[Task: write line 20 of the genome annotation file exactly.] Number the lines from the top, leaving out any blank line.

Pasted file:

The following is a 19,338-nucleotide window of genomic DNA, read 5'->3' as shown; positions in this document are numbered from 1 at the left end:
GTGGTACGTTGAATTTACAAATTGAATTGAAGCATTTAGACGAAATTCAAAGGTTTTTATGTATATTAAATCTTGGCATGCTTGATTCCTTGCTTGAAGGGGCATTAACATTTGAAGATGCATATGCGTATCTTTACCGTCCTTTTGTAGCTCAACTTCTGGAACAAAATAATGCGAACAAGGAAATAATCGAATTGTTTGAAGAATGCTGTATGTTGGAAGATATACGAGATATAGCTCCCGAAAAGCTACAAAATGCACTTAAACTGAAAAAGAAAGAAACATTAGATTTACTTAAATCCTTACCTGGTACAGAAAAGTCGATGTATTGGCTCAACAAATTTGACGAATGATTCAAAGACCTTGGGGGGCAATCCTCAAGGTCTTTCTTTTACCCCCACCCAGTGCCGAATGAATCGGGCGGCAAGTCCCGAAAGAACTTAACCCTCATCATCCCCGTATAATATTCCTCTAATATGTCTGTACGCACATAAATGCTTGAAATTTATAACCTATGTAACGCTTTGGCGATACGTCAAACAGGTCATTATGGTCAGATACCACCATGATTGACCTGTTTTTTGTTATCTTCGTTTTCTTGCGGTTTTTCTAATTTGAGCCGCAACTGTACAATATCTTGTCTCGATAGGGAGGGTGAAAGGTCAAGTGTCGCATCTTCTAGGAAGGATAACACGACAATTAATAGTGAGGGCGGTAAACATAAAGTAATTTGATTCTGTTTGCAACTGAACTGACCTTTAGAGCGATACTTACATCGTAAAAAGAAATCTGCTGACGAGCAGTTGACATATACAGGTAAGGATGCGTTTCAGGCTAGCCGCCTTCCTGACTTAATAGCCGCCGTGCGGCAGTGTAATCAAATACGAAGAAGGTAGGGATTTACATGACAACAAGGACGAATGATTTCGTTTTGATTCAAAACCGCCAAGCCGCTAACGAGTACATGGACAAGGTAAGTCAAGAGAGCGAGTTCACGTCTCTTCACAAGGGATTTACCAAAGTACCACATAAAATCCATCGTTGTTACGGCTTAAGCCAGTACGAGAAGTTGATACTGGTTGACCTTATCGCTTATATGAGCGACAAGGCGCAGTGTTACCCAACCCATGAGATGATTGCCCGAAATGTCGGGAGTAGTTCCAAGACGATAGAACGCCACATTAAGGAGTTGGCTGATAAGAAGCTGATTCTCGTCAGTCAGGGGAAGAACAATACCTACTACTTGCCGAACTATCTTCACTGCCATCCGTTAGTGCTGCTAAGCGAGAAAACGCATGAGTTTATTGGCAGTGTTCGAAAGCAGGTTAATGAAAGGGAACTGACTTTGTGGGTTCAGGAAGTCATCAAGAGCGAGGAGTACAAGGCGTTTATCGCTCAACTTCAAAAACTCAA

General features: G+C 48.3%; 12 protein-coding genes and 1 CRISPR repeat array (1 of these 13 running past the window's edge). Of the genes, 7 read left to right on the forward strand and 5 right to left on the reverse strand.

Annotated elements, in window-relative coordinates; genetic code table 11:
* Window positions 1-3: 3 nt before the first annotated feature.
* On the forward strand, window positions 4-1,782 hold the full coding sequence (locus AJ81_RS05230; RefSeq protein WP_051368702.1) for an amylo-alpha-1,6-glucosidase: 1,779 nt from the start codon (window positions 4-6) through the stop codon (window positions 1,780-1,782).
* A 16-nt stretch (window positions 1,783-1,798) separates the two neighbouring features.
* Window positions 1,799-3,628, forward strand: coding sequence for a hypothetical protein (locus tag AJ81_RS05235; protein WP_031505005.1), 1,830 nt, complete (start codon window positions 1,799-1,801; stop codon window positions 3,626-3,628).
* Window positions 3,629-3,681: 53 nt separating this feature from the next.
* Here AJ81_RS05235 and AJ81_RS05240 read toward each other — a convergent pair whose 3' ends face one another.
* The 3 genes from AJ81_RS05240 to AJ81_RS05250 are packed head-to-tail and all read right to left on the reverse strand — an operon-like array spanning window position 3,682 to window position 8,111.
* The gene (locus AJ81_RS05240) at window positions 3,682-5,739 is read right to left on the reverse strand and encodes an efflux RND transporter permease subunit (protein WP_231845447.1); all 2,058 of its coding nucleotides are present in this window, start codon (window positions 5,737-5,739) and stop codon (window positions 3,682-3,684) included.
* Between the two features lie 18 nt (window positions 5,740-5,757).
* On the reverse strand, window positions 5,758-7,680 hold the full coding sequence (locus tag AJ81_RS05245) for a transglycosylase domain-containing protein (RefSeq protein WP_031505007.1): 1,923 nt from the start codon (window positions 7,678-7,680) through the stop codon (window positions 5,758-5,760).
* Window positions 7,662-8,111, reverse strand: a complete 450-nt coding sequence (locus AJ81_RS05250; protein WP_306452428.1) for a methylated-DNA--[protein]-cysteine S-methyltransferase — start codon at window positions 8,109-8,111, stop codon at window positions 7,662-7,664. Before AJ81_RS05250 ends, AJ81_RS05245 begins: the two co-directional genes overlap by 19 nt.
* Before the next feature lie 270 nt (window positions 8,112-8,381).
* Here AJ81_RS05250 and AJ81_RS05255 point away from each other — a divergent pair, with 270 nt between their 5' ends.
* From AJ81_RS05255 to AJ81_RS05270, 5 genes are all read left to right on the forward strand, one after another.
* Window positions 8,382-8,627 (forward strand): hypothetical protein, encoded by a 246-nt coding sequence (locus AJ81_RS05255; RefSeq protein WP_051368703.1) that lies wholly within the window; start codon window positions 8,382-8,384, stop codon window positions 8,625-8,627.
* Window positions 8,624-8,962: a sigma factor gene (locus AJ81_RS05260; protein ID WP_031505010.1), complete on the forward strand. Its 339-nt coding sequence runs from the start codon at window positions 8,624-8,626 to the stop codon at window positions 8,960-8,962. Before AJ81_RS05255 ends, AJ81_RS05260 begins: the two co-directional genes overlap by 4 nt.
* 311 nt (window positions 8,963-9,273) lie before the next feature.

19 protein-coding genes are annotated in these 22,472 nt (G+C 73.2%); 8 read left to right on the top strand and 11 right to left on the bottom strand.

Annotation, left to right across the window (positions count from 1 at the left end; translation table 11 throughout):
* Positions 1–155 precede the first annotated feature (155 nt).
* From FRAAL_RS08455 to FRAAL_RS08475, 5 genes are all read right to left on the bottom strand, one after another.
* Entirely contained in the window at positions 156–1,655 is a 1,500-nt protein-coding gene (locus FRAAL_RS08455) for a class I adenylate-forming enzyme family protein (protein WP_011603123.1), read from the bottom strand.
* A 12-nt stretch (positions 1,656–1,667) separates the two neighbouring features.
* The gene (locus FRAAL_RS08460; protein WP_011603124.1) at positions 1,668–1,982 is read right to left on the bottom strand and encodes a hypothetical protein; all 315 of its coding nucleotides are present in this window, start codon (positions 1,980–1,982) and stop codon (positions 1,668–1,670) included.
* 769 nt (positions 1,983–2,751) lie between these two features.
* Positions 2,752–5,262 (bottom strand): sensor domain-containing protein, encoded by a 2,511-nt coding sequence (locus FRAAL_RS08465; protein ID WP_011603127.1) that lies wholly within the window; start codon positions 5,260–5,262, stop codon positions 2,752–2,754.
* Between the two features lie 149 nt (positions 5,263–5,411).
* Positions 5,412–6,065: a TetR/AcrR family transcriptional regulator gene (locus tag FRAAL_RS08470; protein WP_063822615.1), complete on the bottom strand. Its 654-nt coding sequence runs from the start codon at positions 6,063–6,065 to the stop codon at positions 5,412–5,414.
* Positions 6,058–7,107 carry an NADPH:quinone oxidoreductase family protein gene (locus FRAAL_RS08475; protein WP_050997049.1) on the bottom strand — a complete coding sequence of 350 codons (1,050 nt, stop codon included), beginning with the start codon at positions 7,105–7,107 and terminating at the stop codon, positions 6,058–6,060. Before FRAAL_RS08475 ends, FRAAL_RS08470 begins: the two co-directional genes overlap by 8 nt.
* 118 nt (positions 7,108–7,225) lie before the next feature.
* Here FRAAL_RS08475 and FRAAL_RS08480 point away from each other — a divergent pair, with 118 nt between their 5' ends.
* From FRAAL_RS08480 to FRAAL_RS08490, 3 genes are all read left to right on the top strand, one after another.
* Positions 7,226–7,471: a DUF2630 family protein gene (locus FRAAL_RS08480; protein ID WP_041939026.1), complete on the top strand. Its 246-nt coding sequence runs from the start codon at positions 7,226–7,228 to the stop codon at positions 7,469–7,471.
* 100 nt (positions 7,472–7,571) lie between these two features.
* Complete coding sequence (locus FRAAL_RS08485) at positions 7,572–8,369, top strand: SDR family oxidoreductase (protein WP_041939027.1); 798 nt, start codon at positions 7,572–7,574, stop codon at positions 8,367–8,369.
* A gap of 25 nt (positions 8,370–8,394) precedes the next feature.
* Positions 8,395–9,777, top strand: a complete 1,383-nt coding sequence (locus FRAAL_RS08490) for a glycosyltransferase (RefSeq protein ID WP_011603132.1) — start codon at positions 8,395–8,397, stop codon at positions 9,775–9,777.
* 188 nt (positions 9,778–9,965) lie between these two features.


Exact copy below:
* Window positions 8,624-8,962: a sigma factor gene (locus AJ81_RS05260; protein ID WP_031505010.1), complete on the forward strand. Its 339-nt coding sequence runs from the start codon at window positions 8,624-8,626 to the stop codon at window positions 8,960-8,962. Before AJ81_RS05255 ends, AJ81_RS05260 begins: the two co-directional genes overlap by 4 nt.